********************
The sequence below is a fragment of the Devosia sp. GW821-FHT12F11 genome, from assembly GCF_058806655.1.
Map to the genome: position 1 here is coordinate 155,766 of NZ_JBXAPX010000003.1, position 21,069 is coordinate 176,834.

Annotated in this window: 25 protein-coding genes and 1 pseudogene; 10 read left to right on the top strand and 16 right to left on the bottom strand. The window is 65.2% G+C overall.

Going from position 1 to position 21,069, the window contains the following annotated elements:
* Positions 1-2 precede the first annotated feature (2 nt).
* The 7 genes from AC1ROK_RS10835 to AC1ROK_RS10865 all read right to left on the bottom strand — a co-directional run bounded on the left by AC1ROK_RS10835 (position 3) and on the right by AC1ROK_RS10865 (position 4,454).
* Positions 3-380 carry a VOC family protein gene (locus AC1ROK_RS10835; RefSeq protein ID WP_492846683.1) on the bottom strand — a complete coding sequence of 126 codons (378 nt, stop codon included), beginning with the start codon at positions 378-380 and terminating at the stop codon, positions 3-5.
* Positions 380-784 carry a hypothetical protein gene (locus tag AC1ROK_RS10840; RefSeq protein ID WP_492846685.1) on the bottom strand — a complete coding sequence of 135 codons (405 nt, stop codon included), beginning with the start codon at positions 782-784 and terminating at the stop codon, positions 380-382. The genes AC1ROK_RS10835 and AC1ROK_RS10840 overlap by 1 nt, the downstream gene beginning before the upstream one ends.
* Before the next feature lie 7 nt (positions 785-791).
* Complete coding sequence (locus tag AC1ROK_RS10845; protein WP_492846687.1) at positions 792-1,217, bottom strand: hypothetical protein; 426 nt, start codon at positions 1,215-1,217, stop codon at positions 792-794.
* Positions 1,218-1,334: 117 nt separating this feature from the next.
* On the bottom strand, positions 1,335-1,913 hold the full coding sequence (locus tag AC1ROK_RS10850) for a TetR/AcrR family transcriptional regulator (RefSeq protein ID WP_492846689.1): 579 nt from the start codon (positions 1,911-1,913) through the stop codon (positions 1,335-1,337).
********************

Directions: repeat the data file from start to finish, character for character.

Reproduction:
The sequence below is a fragment of the Devosia sp. GW821-FHT12F11 genome, from assembly GCF_058806655.1.
Map to the genome: position 1 here is coordinate 155,766 of NZ_JBXAPX010000003.1, position 21,069 is coordinate 176,834.

Annotated in this window: 25 protein-coding genes and 1 pseudogene; 10 read left to right on the top strand and 16 right to left on the bottom strand. The window is 65.2% G+C overall.

Going from position 1 to position 21,069, the window contains the following annotated elements:
* Positions 1-2 precede the first annotated feature (2 nt).
* The 7 genes from AC1ROK_RS10835 to AC1ROK_RS10865 all read right to left on the bottom strand — a co-directional run bounded on the left by AC1ROK_RS10835 (position 3) and on the right by AC1ROK_RS10865 (position 4,454).
* Positions 3-380 carry a VOC family protein gene (locus AC1ROK_RS10835; RefSeq protein ID WP_492846683.1) on the bottom strand — a complete coding sequence of 126 codons (378 nt, stop codon included), beginning with the start codon at positions 378-380 and terminating at the stop codon, positions 3-5.
* Positions 380-784 carry a hypothetical protein gene (locus tag AC1ROK_RS10840; RefSeq protein ID WP_492846685.1) on the bottom strand — a complete coding sequence of 135 codons (405 nt, stop codon included), beginning with the start codon at positions 782-784 and terminating at the stop codon, positions 380-382. The genes AC1ROK_RS10835 and AC1ROK_RS10840 overlap by 1 nt, the downstream gene beginning before the upstream one ends.
* Before the next feature lie 7 nt (positions 785-791).
* Complete coding sequence (locus tag AC1ROK_RS10845; protein WP_492846687.1) at positions 792-1,217, bottom strand: hypothetical protein; 426 nt, start codon at positions 1,215-1,217, stop codon at positions 792-794.
* Positions 1,218-1,334: 117 nt separating this feature from the next.
* On the bottom strand, positions 1,335-1,913 hold the full coding sequence (locus tag AC1ROK_RS10850) for a TetR/AcrR family transcriptional regulator (RefSeq protein ID WP_492846689.1): 579 nt from the start codon (positions 1,911-1,913) through the stop codon (positions 1,335-1,337).